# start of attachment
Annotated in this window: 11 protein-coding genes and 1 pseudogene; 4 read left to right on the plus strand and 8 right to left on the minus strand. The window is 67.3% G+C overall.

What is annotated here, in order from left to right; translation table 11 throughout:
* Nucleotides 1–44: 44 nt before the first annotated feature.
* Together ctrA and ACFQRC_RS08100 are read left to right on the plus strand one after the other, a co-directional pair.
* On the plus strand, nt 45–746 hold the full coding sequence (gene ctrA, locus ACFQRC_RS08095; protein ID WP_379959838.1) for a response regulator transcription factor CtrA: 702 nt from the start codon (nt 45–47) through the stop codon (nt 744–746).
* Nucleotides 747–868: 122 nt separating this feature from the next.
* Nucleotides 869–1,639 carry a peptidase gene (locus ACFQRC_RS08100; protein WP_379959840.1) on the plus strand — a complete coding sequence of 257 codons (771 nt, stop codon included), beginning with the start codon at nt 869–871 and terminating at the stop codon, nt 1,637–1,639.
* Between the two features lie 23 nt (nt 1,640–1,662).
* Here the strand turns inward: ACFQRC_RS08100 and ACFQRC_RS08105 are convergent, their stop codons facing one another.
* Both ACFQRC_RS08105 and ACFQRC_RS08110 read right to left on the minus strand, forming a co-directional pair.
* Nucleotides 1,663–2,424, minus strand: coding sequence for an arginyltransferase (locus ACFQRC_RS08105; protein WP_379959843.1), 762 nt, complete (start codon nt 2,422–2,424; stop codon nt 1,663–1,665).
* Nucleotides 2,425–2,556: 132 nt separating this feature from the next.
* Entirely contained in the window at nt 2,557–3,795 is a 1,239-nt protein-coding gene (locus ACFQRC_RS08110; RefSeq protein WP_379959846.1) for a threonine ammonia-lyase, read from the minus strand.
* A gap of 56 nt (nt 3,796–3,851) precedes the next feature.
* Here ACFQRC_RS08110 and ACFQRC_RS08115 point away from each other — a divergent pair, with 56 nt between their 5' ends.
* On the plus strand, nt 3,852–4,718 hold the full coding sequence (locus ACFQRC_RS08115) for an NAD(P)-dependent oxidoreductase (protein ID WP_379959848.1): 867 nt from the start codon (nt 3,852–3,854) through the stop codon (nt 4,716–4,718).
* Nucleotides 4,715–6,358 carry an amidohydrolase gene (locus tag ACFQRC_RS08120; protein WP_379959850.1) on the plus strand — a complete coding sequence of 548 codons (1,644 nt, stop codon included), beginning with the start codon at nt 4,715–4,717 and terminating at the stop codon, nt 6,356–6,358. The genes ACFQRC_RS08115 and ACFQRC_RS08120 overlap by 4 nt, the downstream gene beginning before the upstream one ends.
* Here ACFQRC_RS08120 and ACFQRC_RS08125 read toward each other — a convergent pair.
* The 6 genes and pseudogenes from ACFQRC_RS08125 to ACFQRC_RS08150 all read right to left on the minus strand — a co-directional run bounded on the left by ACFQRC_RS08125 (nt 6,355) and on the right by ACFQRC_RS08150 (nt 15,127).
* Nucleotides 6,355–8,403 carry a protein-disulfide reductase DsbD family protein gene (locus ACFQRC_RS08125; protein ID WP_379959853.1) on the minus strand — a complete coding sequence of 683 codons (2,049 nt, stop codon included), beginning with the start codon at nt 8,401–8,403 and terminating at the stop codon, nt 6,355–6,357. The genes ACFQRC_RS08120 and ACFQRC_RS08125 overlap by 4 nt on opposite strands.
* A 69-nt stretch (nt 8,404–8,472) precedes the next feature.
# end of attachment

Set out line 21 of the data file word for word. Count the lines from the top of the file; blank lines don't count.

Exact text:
* A 69-nt stretch (nt 8,404–8,472) precedes the next feature.